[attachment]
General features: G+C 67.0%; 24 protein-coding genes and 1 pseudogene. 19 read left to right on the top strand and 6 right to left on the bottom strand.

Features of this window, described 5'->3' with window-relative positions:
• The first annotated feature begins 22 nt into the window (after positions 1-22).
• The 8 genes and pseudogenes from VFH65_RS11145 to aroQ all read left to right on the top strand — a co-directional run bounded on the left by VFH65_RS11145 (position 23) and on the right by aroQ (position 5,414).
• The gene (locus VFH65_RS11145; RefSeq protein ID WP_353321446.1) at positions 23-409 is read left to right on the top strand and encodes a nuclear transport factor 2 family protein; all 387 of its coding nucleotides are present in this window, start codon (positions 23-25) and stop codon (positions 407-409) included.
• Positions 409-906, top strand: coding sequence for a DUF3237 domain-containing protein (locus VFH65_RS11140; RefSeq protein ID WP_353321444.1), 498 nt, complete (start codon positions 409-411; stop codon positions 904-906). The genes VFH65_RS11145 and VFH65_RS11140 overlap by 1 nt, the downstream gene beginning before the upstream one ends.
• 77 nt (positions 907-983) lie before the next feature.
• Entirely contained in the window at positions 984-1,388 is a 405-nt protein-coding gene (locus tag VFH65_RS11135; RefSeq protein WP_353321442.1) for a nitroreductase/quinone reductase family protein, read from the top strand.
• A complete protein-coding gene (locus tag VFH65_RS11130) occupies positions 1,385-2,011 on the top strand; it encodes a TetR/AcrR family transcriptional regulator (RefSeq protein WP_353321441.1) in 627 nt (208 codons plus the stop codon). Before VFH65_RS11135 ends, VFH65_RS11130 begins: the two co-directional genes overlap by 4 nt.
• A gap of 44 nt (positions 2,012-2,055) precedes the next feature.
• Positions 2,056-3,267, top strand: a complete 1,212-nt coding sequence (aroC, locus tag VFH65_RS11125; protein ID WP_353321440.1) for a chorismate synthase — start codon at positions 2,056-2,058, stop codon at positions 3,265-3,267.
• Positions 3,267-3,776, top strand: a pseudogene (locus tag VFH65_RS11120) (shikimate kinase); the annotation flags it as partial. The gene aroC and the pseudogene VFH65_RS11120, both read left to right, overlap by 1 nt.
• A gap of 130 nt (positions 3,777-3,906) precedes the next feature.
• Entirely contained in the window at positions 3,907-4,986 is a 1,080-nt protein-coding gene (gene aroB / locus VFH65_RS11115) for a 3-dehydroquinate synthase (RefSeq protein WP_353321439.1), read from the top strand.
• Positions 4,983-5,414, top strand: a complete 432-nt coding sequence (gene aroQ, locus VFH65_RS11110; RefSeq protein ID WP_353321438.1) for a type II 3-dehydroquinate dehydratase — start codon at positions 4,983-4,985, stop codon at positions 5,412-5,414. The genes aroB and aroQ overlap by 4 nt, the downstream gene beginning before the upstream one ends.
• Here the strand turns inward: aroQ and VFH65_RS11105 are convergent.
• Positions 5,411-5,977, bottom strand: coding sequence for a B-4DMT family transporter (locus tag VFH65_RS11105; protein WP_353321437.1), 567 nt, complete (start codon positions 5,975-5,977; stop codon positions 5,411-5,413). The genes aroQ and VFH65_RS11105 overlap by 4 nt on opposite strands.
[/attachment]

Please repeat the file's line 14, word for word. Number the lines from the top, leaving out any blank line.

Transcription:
• Entirely contained in the window at positions 3,907-4,986 is a 1,080-nt protein-coding gene (gene aroB / locus VFH65_RS11115) for a 3-dehydroquinate synthase (RefSeq protein WP_353321439.1), read from the top strand.